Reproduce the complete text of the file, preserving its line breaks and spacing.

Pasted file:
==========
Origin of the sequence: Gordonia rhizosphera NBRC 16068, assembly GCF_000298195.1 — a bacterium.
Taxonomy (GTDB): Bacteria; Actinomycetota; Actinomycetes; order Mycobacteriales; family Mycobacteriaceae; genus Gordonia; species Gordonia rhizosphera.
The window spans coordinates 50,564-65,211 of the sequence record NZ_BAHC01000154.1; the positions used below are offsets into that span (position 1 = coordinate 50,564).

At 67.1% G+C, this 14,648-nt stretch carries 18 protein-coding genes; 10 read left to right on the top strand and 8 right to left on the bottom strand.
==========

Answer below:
Origin of the sequence: Gordonia rhizosphera NBRC 16068, assembly GCF_000298195.1 — a bacterium.
Taxonomy (GTDB): Bacteria; Actinomycetota; Actinomycetes; order Mycobacteriales; family Mycobacteriaceae; genus Gordonia; species Gordonia rhizosphera.
The window spans coordinates 50,564-65,211 of the sequence record NZ_BAHC01000154.1; the positions used below are offsets into that span (position 1 = coordinate 50,564).

At 67.1% G+C, this 14,648-nt stretch carries 18 protein-coding genes; 10 read left to right on the top strand and 8 right to left on the bottom strand.